7 Reasons Why Men Need to Thank Women for Beer
U.S. men — and women — love beer. As testament to that, there have been craft breweries springing up all over the country of late. But men need to realize something — they have women to thank for that liquid gold. Click through to find out why men should be paying homage to women in the beer arena, then spread the word.
1. Women invented beer
According to The Telegraph, men can thank women for their beloved beer. Author Jane Peyton, 48, says women actually created beer. And there’s more: She claims that for thousands of years women only were allowed to operate breweries and drink beer. Stop for a moment. Try to think of men not having control over ancient breweries — sounds farfetched, no?
Next: Who knew beer was invented this long ago?
2. Beer’s roots
A woman’s touch has been found on beer throughout time — who woulda guessed? According to The Telegraph and Jane Peyton, skilled female beer makers started brewing the ale nearly 7,000 years ago in Mesopotamia and Sumeria. In addition to women being the only ones permitted to brew beer, they were the only ones who were allowed to run taverns.
Next: The drink of goddesses
3. These are the goddesses of brew
In nearly all ancient societies, according to The Telegraph, it was thought that beer was a gift from a goddess, not a male god. Here are the names of some beer goddesses:
- Abundantia: Roman Goddess of Abundance
- Abonde: Welsh Goddess of Abundance
- Accla: Incan female keepers of the sacred fires, who also brewed beer
- Albina: Arcadian, British, and Irish White Barley Goddess
- Arnemetia: Celtic River Goddess
- Ashnan: Mesopotamian/Sumerian Goddess of Grain
- Hapi: Egyptian Goddess of Barley
- Hoppiata: Goddess of the Hop
- Hathor: Egyptian Goddess of Drunkenness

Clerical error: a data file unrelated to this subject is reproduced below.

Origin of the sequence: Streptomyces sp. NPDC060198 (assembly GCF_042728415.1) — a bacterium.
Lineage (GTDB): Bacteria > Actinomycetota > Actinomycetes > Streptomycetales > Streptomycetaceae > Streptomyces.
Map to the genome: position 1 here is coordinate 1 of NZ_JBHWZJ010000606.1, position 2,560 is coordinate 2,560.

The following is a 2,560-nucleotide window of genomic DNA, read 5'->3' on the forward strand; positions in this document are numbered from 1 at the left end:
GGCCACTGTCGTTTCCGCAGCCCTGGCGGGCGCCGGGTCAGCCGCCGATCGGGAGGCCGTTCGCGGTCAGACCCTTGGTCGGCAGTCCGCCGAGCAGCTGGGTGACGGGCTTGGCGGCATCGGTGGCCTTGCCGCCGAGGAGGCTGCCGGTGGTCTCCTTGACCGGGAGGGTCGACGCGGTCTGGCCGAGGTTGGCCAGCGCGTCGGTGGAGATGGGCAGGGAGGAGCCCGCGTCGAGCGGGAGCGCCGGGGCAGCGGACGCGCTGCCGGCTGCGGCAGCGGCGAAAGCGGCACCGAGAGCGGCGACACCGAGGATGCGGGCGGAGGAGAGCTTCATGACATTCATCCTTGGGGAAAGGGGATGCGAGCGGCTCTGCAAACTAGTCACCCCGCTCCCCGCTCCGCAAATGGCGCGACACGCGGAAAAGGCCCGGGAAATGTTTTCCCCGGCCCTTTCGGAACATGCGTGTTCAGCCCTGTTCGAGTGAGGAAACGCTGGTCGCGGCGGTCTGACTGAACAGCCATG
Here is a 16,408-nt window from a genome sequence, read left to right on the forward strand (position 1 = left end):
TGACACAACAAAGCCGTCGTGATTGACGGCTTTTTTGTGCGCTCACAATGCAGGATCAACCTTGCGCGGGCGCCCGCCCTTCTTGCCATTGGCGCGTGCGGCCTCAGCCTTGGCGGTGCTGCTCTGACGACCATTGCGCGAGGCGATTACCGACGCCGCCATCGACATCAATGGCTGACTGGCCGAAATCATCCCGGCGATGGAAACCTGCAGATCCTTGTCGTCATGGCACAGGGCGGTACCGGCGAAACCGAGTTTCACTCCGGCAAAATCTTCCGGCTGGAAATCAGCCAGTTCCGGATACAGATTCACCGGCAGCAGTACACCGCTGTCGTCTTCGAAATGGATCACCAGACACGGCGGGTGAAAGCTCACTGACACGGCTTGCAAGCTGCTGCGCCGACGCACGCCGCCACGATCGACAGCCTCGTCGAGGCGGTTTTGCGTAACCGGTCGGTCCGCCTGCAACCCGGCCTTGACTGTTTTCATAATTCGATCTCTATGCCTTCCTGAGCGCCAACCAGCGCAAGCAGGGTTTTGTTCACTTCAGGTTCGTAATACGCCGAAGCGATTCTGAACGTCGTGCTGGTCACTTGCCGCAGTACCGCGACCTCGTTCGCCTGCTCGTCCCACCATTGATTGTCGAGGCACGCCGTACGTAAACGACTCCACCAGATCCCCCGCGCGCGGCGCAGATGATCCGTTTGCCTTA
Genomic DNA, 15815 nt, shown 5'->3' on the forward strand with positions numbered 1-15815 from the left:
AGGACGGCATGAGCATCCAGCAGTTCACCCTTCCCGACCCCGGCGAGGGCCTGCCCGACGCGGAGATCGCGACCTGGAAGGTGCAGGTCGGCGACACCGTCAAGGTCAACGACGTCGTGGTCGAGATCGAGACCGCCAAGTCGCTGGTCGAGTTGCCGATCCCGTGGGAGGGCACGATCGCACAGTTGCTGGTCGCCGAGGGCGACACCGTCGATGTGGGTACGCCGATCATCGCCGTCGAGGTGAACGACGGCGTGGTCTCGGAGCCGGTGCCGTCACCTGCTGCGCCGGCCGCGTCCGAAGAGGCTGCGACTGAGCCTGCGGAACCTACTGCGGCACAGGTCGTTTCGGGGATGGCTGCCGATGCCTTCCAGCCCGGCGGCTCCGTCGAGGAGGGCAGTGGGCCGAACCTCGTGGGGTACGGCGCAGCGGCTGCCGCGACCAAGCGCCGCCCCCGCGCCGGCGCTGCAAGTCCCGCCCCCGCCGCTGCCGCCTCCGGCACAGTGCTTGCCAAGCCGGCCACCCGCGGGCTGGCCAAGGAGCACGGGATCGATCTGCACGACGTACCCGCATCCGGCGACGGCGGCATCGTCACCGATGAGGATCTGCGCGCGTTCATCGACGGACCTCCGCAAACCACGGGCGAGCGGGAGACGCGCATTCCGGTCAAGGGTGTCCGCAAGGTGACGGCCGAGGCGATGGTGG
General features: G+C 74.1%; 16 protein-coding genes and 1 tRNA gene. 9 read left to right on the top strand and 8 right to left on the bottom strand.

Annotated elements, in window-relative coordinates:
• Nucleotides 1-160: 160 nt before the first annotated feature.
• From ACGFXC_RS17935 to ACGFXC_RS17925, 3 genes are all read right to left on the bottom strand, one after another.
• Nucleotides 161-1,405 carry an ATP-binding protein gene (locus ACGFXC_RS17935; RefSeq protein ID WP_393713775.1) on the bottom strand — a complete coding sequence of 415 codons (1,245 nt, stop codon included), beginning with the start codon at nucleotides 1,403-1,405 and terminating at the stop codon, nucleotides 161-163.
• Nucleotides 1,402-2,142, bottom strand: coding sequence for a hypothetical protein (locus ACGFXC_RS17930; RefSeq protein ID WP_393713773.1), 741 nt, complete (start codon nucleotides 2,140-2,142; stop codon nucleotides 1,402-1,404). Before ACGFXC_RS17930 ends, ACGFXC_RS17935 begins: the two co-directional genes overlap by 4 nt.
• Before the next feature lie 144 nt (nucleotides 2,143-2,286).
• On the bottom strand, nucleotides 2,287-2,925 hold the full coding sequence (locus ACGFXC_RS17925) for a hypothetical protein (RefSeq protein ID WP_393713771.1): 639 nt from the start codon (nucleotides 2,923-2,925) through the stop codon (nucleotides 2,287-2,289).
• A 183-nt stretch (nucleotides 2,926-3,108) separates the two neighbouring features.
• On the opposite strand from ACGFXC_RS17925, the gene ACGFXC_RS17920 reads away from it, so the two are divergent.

Next: Beer made with bear saliva
4. Some strange ingredients went into the first beer
According to The Telegraph, Vikings went on their terrifying European rampages between the eight and 10 centuries fueled by the beer women made. In Norse society, women brewed beer exclusively — and all of their brewing equipment was their property by law. Women started making beer in ancient Finland as well, and rumor has it that wild honey and bear saliva were among the first ingredients.
Next: Across the pond
5. British beer’s history
Women typically made beer at home in England, according to The Telegraph. The women were called ale-wives or brewsters, and many sold the drink to make significant income for their families. Beer became a staple of the English diet quickly. Even royalty loved the beverage, and Queen Elizabeth I drank it for breakfast — like most people did then — and at other times during the day.
Next: Men took over the beer industry.
6. Women got phased out
Today, beer is marketed heavily — to men. And Homer Simpson is the epitome of a beer-loving man. How did women get cut out of the picture? According to The Telegraph, when the Industrial Revolution began in the late 18th century, men found easier and faster ways to make beer and women’s contributions to the industry started to wane.
Next: Bet you didn’t know women invented these things.
7. Little-known female inventions
Women have invented more than beer. But do you know anything they created off the top of your head? Here’s a list of little-known female inventions, according to HuffPost.
- Windshield wipers: Mary Anderson came up with them during soon after making stormy trip from Alabama to New York — and having to stop frequently to wipe the windshield.
- Monopoly: Game designer Elizabeth Magie designed this iconic board game, originally called The Landlord’s Game.
- Solar-heated homes: Hungarian Dr. Maria Telkes and architect Eleanor Raymond designed the first solar-heated home in the 1940s.
- Kevlar: Stephanie Kwolek researched chemical compounds for DuPont, which led her to patent Kevlar in 1966. In addition, she secured 28 patents during her 40-year career.
- Fire escape: In 1897, Anna Connelly invented the first outdoor fire escape with an external staircase. The fire escape became a mandatory part of many U.S. building safety codes.
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